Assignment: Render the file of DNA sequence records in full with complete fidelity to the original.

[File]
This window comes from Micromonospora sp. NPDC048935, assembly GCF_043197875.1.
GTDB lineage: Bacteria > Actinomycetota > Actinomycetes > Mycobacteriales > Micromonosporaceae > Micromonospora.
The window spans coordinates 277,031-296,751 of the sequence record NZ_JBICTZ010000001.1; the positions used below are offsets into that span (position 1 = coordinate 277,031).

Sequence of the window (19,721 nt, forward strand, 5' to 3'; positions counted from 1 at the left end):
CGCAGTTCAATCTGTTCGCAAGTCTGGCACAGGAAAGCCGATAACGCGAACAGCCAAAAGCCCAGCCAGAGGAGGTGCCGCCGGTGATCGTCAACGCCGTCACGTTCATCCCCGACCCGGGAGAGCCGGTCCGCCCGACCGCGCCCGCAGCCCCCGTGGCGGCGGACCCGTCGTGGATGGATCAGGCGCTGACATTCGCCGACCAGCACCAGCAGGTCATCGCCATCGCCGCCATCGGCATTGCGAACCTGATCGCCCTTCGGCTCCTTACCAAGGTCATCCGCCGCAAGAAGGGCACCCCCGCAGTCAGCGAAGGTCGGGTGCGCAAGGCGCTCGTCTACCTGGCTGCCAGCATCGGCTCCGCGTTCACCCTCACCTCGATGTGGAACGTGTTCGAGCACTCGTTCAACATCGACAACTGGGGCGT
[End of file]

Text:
This window comes from Micromonospora sp. NPDC048935, assembly GCF_043197875.1.
GTDB lineage: Bacteria > Actinomycetota > Actinomycetes > Mycobacteriales > Micromonosporaceae > Micromonospora.
The window spans coordinates 277,031-296,751 of the sequence record NZ_JBICTZ010000001.1; the positions used below are offsets into that span (position 1 = coordinate 277,031).

Sequence of the window (19,721 nt, forward strand, 5' to 3'; positions counted from 1 at the left end):
CGCAGTTCAATCTGTTCGCAAGTCTGGCACAGGAAAGCCGATAACGCGAACAGCCAAAAGCCCAGCCAGAGGAGGTGCCGCCGGTGATCGTCAACGCCGTCACGTTCATCCCCGACCCGGGAGAGCCGGTCCGCCCGACCGCGCCCGCAGCCCCCGTGGCGGCGGACCCGTCGTGGATGGATCAGGCGCTGACATTCGCCGACCAGCACCAGCAGGTCATCGCCATCGCCGCCATCGGCATTGCGAACCTGATCGCCCTTCGGCTCCTTACCAAGGTCATCCGCCGCAAGAAGGGCACCCCCGCAGTCAGCGAAGGTCGGGTGCGCAAGGCGCTCGTCTACCTGGCTGCCAGCATCGGCTCCGCGTTCACCCTCACCTCGATGTGGAACGTGTTCGAGCACTCGTTCAACATCGACAACTGGGGCGT